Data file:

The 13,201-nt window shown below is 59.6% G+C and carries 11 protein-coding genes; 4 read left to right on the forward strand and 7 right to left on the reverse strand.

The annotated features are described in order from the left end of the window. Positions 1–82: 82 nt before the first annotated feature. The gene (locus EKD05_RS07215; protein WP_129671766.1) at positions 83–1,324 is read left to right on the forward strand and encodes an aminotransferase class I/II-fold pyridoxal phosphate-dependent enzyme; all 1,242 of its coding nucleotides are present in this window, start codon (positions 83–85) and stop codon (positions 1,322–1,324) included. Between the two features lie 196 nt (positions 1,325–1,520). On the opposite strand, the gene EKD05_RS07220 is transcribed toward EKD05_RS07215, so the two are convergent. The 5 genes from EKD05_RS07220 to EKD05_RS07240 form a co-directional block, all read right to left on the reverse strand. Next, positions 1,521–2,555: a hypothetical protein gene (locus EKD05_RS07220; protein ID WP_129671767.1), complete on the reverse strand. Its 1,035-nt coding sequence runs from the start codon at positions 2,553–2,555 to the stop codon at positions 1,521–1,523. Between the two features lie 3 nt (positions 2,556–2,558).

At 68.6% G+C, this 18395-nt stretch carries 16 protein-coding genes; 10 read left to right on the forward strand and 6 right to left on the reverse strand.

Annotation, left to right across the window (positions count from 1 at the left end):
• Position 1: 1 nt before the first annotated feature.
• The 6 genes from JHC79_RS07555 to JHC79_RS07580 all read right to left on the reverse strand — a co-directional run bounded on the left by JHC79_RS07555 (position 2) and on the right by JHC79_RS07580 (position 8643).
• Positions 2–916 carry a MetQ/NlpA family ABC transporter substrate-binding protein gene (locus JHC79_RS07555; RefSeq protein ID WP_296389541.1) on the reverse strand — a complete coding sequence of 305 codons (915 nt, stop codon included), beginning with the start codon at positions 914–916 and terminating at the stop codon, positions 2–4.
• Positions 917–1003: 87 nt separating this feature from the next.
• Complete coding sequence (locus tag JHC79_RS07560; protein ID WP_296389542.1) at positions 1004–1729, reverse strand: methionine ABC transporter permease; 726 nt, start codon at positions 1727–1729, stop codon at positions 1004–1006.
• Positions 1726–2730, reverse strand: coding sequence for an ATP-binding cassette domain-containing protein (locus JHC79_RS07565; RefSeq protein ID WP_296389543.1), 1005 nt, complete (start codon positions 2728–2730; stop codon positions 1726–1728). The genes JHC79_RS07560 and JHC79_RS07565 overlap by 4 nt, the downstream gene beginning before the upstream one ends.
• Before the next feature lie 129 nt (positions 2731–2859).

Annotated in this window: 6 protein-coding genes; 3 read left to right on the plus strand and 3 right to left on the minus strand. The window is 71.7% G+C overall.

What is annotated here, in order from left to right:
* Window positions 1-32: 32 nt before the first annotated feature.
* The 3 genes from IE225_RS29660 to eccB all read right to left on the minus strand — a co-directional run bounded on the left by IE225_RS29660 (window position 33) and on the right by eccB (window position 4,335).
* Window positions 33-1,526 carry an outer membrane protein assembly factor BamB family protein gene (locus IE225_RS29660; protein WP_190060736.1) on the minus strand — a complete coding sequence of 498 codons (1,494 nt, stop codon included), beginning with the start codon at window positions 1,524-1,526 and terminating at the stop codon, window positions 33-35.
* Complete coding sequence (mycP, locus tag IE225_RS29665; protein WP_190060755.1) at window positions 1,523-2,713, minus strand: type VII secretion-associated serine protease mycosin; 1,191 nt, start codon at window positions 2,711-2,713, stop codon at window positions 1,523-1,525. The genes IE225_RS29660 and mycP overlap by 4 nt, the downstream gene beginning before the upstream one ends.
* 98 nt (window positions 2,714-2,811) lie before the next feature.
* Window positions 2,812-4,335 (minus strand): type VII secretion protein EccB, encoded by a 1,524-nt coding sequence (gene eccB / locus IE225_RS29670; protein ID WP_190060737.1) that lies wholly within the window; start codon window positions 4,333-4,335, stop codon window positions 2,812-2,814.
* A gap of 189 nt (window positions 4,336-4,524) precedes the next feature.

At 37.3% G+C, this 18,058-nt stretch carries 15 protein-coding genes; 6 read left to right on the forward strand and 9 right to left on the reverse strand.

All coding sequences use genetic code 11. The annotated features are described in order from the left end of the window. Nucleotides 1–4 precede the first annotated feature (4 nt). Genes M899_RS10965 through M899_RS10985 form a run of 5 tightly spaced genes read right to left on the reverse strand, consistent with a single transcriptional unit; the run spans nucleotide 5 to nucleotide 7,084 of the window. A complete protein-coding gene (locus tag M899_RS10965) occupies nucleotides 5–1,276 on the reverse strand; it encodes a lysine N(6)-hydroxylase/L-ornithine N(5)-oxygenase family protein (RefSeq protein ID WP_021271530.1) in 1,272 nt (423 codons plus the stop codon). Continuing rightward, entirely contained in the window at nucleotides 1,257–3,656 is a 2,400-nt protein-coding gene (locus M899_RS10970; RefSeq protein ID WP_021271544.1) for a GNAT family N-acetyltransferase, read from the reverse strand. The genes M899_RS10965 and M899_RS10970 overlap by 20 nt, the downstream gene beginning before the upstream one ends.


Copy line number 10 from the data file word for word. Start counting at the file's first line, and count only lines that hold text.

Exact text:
• Positions 1726–2730, reverse strand: coding sequence for an ATP-binding cassette domain-containing protein (locus JHC79_RS07565; RefSeq protein ID WP_296389543.1), 1005 nt, complete (start codon positions 2728–2730; stop codon positions 1726–1728). The genes JHC79_RS07560 and JHC79_RS07565 overlap by 4 nt, the downstream gene beginning before the upstream one ends.